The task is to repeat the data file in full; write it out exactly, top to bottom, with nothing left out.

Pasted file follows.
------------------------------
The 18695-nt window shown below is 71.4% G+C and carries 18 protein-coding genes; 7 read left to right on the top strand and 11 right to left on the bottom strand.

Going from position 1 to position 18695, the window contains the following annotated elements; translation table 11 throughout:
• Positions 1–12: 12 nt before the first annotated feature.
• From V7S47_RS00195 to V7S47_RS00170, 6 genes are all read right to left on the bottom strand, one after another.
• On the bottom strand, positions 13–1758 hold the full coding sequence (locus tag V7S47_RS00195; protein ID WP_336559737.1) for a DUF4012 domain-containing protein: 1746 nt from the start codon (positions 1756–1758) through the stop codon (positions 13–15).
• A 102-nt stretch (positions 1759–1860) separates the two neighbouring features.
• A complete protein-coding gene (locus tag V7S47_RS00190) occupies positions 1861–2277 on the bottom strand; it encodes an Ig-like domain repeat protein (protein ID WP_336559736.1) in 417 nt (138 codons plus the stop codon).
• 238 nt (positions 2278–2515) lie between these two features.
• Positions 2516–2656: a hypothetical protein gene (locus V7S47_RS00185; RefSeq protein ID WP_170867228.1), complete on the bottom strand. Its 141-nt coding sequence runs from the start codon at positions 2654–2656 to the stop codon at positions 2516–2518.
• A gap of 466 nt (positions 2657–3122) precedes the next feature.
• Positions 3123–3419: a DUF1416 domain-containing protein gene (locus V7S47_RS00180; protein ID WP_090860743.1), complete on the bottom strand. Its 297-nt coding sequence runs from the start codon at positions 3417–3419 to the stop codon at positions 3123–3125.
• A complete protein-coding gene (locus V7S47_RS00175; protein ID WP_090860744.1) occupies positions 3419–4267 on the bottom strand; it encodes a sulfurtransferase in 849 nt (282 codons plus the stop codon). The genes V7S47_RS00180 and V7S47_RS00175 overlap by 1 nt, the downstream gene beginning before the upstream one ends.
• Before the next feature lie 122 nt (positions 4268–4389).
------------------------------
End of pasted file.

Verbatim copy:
The 18695-nt window shown below is 71.4% G+C and carries 18 protein-coding genes; 7 read left to right on the top strand and 11 right to left on the bottom strand.

Going from position 1 to position 18695, the window contains the following annotated elements; translation table 11 throughout:
• Positions 1–12: 12 nt before the first annotated feature.
• From V7S47_RS00195 to V7S47_RS00170, 6 genes are all read right to left on the bottom strand, one after another.
• On the bottom strand, positions 13–1758 hold the full coding sequence (locus tag V7S47_RS00195; protein ID WP_336559737.1) for a DUF4012 domain-containing protein: 1746 nt from the start codon (positions 1756–1758) through the stop codon (positions 13–15).
• A 102-nt stretch (positions 1759–1860) separates the two neighbouring features.
• A complete protein-coding gene (locus tag V7S47_RS00190) occupies positions 1861–2277 on the bottom strand; it encodes an Ig-like domain repeat protein (protein ID WP_336559736.1) in 417 nt (138 codons plus the stop codon).
• 238 nt (positions 2278–2515) lie between these two features.
• Positions 2516–2656: a hypothetical protein gene (locus V7S47_RS00185; RefSeq protein ID WP_170867228.1), complete on the bottom strand. Its 141-nt coding sequence runs from the start codon at positions 2654–2656 to the stop codon at positions 2516–2518.
• A gap of 466 nt (positions 2657–3122) precedes the next feature.
• Positions 3123–3419: a DUF1416 domain-containing protein gene (locus V7S47_RS00180; protein ID WP_090860743.1), complete on the bottom strand. Its 297-nt coding sequence runs from the start codon at positions 3417–3419 to the stop codon at positions 3123–3125.
• A complete protein-coding gene (locus V7S47_RS00175; protein ID WP_090860744.1) occupies positions 3419–4267 on the bottom strand; it encodes a sulfurtransferase in 849 nt (282 codons plus the stop codon). The genes V7S47_RS00180 and V7S47_RS00175 overlap by 1 nt, the downstream gene beginning before the upstream one ends.
• Before the next feature lie 122 nt (positions 4268–4389).